There is an existing community garden in St. Helens, one in Scappoose, an evolving one in Vernonia in conjunction with the new school setting, and two in Clatskanie. In addition, several churches throughout the region are starting food bank gardens. These are very important efforts and help to improve both local food production for food banks and to increase gardening knowledge. It is critical that pour volunteers devoted significant hours to one of these gardens.
Located at the Columbia County Fairgrounds, this garden space is meant to educate the public about gardening techniques, design, new plant varieties, etc. Considerable time and effort is required to prepare, plant, and maintain the garden prior to, during, and for several months after the Fair. The public contact is mostly during County Fair in July. We want to promote more public activities there at other times of the year. Demo work parties are on Mondays, April through September from 10 a.m. to Noon.
Master Gardener volunteers manage booths are Farmers Markerts and fairs, in representation of Oregon State University Extension Service.
Several Master Gardeners from the 2010 class revived the insect collection. They have been attending curation get-togethers at the Experiment Station in Aurora. The collection travels in boxes to various clinic events, school talks, and the like. It is a great program with an interesting mission.
One day at the Oregon State Fair; five days at the Demonstration Garden at the Columbia County Fair in July. Other options explored as they come up. Diagnostic clinics answer public questions regarding plant identification and care, pest identification and management, and other topics covered in class. New Master Gardeners are certified and gain invaluable experience in these clinics. Veteran Master Gardeners need to re-certify by taking a written test before participating (maximum 6 hours continuing education credit upon completion of test).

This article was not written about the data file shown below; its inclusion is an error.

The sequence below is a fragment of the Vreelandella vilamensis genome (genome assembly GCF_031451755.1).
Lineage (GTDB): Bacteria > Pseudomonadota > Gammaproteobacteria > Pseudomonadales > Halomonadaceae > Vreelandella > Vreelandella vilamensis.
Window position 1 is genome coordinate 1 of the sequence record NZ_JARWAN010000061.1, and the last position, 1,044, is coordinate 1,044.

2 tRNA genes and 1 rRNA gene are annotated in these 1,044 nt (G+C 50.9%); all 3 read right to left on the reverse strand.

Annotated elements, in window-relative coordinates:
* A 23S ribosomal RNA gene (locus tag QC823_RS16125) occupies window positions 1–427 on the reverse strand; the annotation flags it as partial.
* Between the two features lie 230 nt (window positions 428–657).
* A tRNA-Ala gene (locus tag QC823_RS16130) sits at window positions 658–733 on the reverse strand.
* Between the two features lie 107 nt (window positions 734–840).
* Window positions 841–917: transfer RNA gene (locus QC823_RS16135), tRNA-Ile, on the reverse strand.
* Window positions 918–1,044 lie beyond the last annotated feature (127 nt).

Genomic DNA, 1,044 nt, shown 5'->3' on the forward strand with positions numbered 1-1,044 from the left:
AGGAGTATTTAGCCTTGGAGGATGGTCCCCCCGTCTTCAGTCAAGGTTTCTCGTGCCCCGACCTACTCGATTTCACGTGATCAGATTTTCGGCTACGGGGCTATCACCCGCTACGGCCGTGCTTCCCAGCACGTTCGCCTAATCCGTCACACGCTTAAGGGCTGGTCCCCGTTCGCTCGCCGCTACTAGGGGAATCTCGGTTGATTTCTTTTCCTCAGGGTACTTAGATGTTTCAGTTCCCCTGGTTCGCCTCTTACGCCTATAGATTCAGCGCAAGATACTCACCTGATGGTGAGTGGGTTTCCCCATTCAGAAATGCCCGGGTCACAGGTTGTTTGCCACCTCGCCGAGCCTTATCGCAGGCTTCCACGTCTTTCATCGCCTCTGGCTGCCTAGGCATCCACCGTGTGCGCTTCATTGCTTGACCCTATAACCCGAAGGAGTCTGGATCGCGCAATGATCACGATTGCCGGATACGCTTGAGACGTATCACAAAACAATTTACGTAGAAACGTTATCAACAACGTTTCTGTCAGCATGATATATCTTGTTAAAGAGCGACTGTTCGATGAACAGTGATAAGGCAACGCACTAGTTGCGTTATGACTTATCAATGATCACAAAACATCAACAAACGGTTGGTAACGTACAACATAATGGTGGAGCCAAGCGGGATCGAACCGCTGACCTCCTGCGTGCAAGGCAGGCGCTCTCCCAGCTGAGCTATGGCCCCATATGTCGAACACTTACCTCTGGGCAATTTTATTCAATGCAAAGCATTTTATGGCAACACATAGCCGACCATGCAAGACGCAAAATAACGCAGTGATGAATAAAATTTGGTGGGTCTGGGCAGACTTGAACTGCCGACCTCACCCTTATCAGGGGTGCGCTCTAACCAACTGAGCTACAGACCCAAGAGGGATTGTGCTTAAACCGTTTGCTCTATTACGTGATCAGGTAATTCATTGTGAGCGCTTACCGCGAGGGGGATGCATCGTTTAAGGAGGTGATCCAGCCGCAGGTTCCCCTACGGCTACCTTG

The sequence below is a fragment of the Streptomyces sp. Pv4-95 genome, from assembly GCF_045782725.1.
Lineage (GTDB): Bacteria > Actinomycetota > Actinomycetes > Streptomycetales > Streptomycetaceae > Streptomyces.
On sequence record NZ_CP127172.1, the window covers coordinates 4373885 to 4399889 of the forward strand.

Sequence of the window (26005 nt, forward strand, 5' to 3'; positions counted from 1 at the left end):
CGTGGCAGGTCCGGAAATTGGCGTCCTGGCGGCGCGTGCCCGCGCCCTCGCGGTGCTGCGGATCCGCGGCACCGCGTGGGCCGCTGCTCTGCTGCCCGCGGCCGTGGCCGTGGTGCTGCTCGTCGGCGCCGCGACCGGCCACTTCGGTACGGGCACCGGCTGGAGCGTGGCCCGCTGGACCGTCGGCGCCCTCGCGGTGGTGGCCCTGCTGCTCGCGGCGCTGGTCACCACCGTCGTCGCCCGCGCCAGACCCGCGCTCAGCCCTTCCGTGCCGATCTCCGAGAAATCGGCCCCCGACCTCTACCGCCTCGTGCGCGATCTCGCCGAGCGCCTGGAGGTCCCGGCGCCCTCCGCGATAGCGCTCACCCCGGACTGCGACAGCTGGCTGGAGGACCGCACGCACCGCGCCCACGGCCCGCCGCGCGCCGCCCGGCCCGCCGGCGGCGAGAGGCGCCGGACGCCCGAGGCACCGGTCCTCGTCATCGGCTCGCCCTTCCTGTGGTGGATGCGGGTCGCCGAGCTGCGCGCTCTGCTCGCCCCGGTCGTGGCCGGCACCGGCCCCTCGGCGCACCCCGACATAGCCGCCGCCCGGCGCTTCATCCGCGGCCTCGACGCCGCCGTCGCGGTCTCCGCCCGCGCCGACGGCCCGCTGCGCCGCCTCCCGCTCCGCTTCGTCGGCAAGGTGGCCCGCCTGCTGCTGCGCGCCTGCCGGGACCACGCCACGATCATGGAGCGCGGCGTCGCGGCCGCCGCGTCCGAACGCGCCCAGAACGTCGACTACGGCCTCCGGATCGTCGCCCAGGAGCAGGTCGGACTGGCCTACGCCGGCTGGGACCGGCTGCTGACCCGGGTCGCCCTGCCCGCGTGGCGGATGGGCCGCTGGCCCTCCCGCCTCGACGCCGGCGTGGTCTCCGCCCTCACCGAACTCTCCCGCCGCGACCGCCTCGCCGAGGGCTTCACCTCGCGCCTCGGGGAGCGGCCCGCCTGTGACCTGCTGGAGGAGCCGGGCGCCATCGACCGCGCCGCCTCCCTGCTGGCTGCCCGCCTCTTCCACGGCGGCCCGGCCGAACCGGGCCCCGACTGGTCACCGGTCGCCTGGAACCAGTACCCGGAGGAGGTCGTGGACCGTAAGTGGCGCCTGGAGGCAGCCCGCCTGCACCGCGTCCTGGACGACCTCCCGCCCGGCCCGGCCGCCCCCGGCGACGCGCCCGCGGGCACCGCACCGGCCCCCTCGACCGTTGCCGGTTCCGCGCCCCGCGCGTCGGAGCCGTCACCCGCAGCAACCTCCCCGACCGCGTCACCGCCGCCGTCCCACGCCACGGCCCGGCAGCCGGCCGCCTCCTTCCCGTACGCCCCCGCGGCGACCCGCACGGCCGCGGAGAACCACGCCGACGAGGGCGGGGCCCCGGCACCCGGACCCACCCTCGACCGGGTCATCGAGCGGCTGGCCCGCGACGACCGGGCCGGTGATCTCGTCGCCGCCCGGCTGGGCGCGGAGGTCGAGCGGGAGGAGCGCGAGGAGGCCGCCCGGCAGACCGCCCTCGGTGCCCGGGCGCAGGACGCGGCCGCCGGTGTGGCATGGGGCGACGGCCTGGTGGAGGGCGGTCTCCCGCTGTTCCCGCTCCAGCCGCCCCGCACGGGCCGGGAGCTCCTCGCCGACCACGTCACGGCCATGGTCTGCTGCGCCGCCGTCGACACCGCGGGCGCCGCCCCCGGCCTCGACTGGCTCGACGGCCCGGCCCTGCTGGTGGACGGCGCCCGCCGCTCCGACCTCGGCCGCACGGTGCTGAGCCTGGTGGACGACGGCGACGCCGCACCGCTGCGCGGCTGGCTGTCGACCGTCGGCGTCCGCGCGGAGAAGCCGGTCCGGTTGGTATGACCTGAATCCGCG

We get a lot of requests for speakers from garden clubs and other groups. If you have a special gardening interest and wish to develop your speaking skills, you are needed. The OSU Extension Service office will provide help and guidance.
Newspapers and other venues are important in getting both our educational messages and Master Gardener Association information to the public. There are lots of opportunities to expand this effort.
For about 25 years, Darryl Boom and Chip have recorded a 10 minute gardening spot that broadcasts on KOHI every Saturday at 8:05 a.m. There are additional opportunities to do radio spots and public service announcements on gardening topics. Some skill with digital recording and access to suitable equipment required.
Scappoose Bay Watershed Council has an on-going project at Scappoose High School to raise native plants from seeds, cuttings and already started plants to be used for critical riparian area re-vegetation. Possibility of work with High School students although most of the work has been done by adult volunteers to date.
There is always a need for people to write for the OSU Columbia County Extension Service's newsletter, Country Living, to produce educational news releases, and do develop in-depth pieces for local or regional distribution (one of our Master Gardener's has written articles that were distributed statewide by OSU).